Those of you who may have read Bill Bryson’s A Short History of NearlyEverything will certainly recall his thesis that life on earth as we know it is an exceptional event and a possibility that materialized only within very small boundaries.

I wish you to consider how much smaller those boundaries are for the existence of financial activity.

First of all, you need a thinking species that lives and prospers in a cooperative environment.  Second, you need a reasonably developed economy. Third, you need the ability to save and do more than survive only hand-to-mouth on a daily basis. Finally, you need reciprocal trust and a framework of law, as well as accepted customs and rules.

. . .

We have just witnessed last year—and we are still witnessing this year—how a relatively minor breakdown in trust and information has brought two markets, the interbank money market and the CDO market, to either display strong anomalies or freeze. Worse could come if we do not all learn to respect the boundaries within which financial activity can exist and thrive.

Investment bankers have to learn that if you have ambitions to act as an agent for an issue of a financial product, you should also have the means to make a market in that very same product in good and bad times—and investors should hold you to that. Regulatory walls between origination and trading have solved some problems, but they have also become an easy alibi for not standing behind one’s responsibilities.

Furthermore, they must understand that a revaluation of financial assets because the cost of capital has sharply decreased is not due to their genius. It is a physical law as much as conservation of energy, and therefore they do not deserve bonus payments for that. They should also realize that when they push bonus expectations beyond the moral threshold of 50/55 percent of net revenue, they are forcing their employers to take unacceptable risks to meet such expectations and that such a course of action can only end in tears.

Rating agencies have to learn about financial history and free thinking, not only about ticking boxes. Furthermore, they have to learn that the theory of overcollateralization differs from the historical experience, if you dig long enough into the past.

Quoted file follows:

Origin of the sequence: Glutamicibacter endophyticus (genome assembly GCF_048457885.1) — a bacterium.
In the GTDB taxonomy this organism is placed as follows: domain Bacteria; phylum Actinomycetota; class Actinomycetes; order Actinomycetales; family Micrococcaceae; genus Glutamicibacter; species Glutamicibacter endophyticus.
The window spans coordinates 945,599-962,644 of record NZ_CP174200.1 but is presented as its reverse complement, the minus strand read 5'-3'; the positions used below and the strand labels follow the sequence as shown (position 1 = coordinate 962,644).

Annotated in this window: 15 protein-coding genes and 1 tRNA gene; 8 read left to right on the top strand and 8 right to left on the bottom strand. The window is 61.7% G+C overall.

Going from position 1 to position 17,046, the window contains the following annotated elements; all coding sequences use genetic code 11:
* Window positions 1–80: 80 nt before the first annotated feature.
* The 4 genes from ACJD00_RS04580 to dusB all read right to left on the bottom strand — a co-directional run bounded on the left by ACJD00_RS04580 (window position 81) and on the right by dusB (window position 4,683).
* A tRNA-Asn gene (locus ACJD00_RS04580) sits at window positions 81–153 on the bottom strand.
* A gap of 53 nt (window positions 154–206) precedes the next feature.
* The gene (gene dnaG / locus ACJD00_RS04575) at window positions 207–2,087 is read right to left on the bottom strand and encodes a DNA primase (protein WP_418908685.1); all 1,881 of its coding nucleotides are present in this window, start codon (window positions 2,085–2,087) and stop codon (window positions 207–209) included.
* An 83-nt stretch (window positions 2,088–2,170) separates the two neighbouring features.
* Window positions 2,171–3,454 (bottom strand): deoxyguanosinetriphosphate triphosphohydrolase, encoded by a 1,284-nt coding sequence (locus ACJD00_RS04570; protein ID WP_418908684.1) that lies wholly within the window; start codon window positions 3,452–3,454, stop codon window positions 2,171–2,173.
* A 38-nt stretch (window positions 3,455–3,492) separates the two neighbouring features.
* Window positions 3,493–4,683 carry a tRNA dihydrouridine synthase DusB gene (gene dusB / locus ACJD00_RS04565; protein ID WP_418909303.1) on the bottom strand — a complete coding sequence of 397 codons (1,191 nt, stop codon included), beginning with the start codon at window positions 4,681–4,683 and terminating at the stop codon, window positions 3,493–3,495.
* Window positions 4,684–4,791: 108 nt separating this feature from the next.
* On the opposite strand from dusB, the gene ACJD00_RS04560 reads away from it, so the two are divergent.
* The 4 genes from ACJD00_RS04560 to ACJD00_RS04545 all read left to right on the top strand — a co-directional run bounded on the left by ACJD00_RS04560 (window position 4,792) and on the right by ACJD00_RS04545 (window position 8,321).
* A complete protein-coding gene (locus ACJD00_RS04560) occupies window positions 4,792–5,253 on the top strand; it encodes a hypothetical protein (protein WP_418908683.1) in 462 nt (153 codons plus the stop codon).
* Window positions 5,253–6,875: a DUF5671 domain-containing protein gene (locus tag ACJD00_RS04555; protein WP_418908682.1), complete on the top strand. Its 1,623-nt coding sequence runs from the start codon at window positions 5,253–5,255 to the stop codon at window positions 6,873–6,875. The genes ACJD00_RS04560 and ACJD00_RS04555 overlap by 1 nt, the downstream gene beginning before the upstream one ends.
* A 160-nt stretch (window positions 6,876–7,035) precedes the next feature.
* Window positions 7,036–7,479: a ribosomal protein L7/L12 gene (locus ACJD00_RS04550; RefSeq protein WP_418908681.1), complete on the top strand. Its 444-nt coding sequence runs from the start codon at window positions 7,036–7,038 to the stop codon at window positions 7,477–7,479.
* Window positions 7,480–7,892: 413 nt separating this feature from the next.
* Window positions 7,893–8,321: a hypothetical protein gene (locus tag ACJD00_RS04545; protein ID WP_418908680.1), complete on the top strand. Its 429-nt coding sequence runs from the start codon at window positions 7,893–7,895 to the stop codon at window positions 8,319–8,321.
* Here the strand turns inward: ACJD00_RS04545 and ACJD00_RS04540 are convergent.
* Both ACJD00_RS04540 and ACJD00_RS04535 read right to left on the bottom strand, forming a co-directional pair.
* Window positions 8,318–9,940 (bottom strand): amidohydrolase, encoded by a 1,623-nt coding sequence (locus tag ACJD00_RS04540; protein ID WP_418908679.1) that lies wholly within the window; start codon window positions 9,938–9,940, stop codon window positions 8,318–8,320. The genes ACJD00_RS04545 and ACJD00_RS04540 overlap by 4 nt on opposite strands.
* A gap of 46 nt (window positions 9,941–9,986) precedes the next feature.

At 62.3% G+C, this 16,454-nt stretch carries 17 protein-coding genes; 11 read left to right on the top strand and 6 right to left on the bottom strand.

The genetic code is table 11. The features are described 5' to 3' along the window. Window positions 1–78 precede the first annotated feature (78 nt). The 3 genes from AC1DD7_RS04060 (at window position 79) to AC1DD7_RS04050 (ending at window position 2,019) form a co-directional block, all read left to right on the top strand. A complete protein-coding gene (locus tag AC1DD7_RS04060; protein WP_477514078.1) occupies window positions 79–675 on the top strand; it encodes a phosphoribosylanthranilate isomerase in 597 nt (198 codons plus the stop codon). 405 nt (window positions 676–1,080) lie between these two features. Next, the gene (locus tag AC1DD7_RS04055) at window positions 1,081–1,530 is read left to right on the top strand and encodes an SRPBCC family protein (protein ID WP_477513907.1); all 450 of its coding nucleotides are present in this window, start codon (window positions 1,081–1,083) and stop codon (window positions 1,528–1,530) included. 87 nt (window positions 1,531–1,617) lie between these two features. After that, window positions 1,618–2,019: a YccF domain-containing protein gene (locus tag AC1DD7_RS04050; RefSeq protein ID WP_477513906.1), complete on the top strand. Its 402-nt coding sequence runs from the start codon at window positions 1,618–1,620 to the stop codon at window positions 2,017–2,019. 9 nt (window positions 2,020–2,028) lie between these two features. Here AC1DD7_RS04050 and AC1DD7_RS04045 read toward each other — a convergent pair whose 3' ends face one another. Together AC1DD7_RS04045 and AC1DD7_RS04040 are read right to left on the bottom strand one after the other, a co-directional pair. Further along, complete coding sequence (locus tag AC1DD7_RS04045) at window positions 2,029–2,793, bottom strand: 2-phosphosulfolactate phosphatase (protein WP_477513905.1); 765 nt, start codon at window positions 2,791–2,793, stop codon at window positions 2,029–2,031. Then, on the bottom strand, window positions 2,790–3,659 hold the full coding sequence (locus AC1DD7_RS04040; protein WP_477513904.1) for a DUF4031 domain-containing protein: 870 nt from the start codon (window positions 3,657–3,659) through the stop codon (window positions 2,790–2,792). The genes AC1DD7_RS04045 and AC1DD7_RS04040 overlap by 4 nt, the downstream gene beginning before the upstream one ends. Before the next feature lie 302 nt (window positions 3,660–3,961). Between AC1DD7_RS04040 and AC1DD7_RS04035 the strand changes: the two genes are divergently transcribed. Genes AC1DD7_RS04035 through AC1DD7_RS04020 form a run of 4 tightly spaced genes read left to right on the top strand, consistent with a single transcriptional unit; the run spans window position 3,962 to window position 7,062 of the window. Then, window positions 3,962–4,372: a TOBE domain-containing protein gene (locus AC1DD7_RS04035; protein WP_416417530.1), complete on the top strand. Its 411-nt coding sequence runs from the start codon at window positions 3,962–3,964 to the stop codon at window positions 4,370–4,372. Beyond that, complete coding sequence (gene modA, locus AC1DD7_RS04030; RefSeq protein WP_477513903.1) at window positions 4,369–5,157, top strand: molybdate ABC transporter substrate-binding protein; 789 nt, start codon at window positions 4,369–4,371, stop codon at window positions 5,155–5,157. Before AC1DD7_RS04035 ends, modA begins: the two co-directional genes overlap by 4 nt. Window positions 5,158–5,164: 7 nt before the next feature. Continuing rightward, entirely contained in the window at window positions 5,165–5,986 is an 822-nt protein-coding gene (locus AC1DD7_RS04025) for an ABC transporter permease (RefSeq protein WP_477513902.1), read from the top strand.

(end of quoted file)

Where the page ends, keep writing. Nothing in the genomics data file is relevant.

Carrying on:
Regulators must learn that any new rule is a starting point for regulatory arbitrage and the mother of unintended consequences. Hence, there should be a few good rules, not thousands aimed at covering each potential circumstance.  Most governments seem to have understood the lesson that the pursuit of inflation as an easy solution will bring them down in due course and for a long period. They seem to be deaf, however, to the fact that corporate taxation above 30 percent and personal direct taxation

over 40 percent, as well as an overall tax take including indirect taxation of over 50 percent, will either cripple both financial and economic activity, force people to take excessive risks, or push them elsewhere.

Retailers of financial products and solutions must realize that they are dealing with people’s lives and families’ futures. They cannot behave as street peddlers. Clear ethical boundaries must be the first line of defense, even before any legal framework is considered, because the law is unlikely to be as clear-cut as morality.

Finally, investors must be realistic about expectations. The best you can hope through financial activity is to preserve your wealth. If you want to create it, become an entrepreneur. If you want to gamble, stop whining when you lose.

If we do not all learn to be guided by such simple principles, financial activity as we know and need it will be put at risk. Trust will be eroded, impossible expectations will be created, and we will look back to the past 60 years as a golden age of economic development and financial maturity that may not be replicated any longer.

. . .

Politicians and regulators must stop hectoring and accept responsibility for having unintentionally pushed financial activity beyond sound boundaries by meddling without really understanding.  Basel 2 in particular requires a very critical new look, if not a recall, as you would do for a line of cars when you realize that the brakes do not work as expected.

. . .

An excess of CO2 may be a major threat to civilized life as we know it, but the malfunctioning or freezing of the financial system could happen much faster, and we would have no control over it, as it depends on the psychology of literally billions of individuals. The consequences of such a malfunctioning do not bear thinking: breakdown in trade and investments, freezing of savings and pensions, advent of totalitarian regimes, war, and so on.

The financial system is a delicate mechanism and an essential one. Let us all treat it with some respect.

The thin space of financial activity requires a carefully calibrated commitment to balance by all parties participating in defining the sphere and scope and framework for financial interaction.  In trying to deliver ever-increasing profits all around by growing the pie with inflationary monetary policies, executive excess, heightened investor expectations, regulatory and rating agency forbearance and other unrealistic and unsustainable policies, we have each and every one of us contributed to the current collapse.